Italy will expand the lockdown of the Lombardy region to the entire country, Prime Minister Giuseppe Conte said Monday as Italy’s case count surged, making it the country with the most COVID-19 cases outside of China.
People throughout the country of 60 million should not travel other than for work or emergencies, Conte said. He added that all public gatherings will be banned and sporting events suspended. The decision was made to protect the most vulnerable people in the country, he said, and the measures will take effect Tuesday and last until April 3.
“The right decision today is to stay at home,” Conte said. “Our future and the future of Italy is in our hands. These hands have to be more responsible today than ever before.”
The nationwide lockdown is an expansion of quarantine measures rolled out over the weekend that applied to an area of the country that encompassed about 16 million people.
Schools and universities all over the country will remain closed until April 3, he said, but public transit will remain operational. All schools in the country were previously closed until March 15. He also said all restaurants and bars across the country will have to close at 6 p.m.
The announcement marks the most extensive efforts taken by a government outside of China to curb the spread of COVID-19.
“We don’t have any time. The numbers are showing that there has been a significant growth in infections, people in intensive care and deaths,” he said. “Our habits have to change right now. We must give things up for Italy.”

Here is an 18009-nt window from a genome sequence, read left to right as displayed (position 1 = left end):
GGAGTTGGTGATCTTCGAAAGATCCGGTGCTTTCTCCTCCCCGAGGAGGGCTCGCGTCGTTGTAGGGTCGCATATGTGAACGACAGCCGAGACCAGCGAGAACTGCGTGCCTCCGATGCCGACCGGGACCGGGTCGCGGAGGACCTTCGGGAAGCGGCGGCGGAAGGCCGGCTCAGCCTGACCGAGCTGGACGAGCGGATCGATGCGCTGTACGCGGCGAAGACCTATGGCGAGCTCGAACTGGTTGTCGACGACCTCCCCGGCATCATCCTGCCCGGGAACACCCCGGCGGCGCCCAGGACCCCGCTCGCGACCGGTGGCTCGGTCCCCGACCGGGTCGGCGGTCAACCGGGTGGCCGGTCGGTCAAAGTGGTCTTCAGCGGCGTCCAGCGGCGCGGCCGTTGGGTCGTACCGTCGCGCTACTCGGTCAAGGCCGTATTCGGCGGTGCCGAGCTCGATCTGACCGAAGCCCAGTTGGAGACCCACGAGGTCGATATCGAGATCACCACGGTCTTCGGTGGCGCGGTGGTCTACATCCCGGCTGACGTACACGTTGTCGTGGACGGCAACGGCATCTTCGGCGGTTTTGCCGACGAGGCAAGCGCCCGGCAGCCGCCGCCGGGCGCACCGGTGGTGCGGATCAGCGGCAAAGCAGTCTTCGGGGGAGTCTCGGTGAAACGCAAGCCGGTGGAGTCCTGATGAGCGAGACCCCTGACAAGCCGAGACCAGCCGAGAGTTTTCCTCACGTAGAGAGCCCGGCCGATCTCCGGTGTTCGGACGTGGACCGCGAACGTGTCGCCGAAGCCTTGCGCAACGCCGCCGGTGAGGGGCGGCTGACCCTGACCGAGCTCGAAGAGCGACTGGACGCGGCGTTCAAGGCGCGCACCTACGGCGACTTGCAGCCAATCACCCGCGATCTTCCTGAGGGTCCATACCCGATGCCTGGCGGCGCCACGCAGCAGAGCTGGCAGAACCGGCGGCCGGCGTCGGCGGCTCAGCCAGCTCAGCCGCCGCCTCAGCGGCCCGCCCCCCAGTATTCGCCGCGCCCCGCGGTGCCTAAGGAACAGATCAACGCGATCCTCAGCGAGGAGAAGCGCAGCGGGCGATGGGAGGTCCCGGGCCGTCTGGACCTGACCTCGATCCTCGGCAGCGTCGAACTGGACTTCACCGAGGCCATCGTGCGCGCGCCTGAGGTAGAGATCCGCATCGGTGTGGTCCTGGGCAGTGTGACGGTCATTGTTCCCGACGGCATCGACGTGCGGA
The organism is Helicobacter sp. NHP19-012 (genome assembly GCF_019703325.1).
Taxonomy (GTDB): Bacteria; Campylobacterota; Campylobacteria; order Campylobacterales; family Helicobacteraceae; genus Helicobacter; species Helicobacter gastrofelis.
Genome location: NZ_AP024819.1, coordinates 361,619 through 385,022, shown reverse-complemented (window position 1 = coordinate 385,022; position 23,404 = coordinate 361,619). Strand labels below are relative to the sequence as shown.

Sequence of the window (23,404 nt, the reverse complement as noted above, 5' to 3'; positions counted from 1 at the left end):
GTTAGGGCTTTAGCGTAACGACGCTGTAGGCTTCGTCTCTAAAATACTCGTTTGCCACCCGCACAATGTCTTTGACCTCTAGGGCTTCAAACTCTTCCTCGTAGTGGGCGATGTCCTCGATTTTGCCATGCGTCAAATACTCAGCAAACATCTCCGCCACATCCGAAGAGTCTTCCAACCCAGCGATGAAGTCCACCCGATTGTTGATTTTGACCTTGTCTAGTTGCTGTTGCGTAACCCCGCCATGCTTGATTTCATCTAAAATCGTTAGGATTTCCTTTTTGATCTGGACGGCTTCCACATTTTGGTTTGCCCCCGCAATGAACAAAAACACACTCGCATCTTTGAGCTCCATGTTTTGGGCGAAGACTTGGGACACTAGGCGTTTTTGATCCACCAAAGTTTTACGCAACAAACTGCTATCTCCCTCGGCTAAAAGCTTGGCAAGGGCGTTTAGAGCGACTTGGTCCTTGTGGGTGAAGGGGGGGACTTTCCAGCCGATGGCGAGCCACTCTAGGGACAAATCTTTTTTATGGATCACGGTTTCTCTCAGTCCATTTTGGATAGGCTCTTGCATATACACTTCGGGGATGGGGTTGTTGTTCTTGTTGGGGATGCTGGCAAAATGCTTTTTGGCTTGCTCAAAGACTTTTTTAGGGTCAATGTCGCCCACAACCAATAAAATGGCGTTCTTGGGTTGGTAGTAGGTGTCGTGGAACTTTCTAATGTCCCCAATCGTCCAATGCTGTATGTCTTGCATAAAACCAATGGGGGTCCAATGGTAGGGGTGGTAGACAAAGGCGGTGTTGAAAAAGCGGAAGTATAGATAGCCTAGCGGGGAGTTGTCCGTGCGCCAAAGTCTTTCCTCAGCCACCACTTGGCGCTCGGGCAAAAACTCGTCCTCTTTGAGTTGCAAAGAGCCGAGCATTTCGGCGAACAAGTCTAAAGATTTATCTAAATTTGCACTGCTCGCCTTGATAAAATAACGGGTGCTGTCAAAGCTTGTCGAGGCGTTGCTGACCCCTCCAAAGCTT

Streets deserted as Italy imposes unprecedented coronavirus lockdown
Italy faced an unprecedented lockdown on Tuesday that left streets in the capital Rome and other cities deserted after the government extended a clampdown across the entire country in a bid to slow Europe’s worst outbreak of the coronavirus.
The measures, announced late on Monday by Prime Minister Giuseppe Conte, widen steps already taken in the rich northern region of Lombardy and parts of neighboring provinces, restricting movement and banning public gatherings.
“The future of Italy is in our hands. Let us all do our part, by giving up something for our collective good,” Conte said in a tweet, encouraging people to take personal responsibility.
The latest steps came after data showed the coronavirus outbreak continuing to spread, with 9,172 positive cases recorded as of Monday and 463 deaths, heavily concentrated in the prosperous northern regions of Lombardy, Emilia Romagna and Veneto.
In Rome, cars circulated freely under a clear blue sky in the normally traffic-clogged center and commuters could find seats in the usually packed underground system during rush hour.
Rome landmarks including the Trevi Fountain, the Pantheon, the Spanish Steps and St Peter’s Square in the Vatican were closed or empty, with police telling tourists to return to their hotels.
For at least the next three weeks, people have been told to stay at home if possible, moving only for reasons of work, health needs or emergencies. Anyone traveling will have to carry a document declaring their reasons and schools and universities will remain closed.
Outdoor events, including sports fixtures, have been suspended, while bars and restaurants will have to close from 6 p.m. Shops are allowed to remain open as long as customers maintain a minimum distance of a meter between each other.
“The whole of Italy is closed now,” was the headline in Corriere della Sera, the country’s largest circulation daily.
In the wake of the clampdown, neighboring Austria said it would deny entry to people arriving from Italy, while British Airways canceled all flights to and from the country.